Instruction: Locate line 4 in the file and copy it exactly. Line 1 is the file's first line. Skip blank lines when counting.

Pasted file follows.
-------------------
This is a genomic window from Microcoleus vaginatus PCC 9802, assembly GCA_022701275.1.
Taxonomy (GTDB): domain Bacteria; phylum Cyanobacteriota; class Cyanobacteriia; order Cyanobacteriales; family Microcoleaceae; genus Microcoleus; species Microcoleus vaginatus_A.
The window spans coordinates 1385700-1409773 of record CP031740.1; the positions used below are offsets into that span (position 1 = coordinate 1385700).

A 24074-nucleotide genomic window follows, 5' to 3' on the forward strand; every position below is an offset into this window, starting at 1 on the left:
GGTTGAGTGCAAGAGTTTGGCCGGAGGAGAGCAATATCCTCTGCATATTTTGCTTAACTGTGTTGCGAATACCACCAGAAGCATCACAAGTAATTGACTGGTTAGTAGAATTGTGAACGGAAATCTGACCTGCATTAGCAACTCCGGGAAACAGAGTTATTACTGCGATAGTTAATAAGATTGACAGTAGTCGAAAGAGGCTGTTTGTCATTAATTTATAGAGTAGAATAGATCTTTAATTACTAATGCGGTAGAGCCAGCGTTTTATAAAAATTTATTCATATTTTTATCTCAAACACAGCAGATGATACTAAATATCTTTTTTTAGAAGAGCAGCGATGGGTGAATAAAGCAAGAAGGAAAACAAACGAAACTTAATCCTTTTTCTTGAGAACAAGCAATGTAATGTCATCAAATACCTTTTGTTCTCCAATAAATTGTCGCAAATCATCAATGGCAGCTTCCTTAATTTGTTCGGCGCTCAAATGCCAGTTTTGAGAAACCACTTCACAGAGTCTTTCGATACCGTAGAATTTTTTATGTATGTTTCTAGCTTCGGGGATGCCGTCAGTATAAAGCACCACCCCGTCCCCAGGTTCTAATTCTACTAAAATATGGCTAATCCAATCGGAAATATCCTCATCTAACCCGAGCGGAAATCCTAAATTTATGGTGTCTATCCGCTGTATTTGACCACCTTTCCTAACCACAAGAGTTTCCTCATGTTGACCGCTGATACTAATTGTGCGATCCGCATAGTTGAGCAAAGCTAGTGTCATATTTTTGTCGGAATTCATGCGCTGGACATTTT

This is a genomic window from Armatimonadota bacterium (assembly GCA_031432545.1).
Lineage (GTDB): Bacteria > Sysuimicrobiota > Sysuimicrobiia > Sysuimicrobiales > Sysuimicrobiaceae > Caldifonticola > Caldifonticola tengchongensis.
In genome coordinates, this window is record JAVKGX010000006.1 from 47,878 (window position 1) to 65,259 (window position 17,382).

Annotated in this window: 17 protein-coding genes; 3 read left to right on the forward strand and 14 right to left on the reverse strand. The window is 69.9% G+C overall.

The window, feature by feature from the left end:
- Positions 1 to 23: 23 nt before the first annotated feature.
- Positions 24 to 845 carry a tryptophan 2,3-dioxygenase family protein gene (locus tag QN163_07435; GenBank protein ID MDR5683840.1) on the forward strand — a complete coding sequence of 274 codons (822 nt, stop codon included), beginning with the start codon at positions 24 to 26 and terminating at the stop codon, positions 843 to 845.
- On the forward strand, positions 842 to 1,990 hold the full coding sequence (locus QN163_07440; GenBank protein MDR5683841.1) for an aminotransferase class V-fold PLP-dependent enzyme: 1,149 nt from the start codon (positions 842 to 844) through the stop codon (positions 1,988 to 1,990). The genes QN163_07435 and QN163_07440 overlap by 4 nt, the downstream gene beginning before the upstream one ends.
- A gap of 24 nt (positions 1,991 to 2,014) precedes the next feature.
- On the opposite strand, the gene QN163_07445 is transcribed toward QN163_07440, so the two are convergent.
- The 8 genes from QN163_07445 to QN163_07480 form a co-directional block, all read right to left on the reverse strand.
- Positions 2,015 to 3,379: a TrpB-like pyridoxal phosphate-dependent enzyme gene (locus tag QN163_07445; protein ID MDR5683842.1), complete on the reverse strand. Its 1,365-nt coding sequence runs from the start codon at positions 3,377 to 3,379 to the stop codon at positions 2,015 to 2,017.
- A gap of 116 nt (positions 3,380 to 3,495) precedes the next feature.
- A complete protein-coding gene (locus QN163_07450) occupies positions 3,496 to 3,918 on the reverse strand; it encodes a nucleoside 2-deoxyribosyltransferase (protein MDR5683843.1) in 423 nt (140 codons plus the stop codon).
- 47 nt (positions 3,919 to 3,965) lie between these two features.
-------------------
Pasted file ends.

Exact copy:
A 24074-nucleotide genomic window follows, 5' to 3' on the forward strand; every position below is an offset into this window, starting at 1 on the left: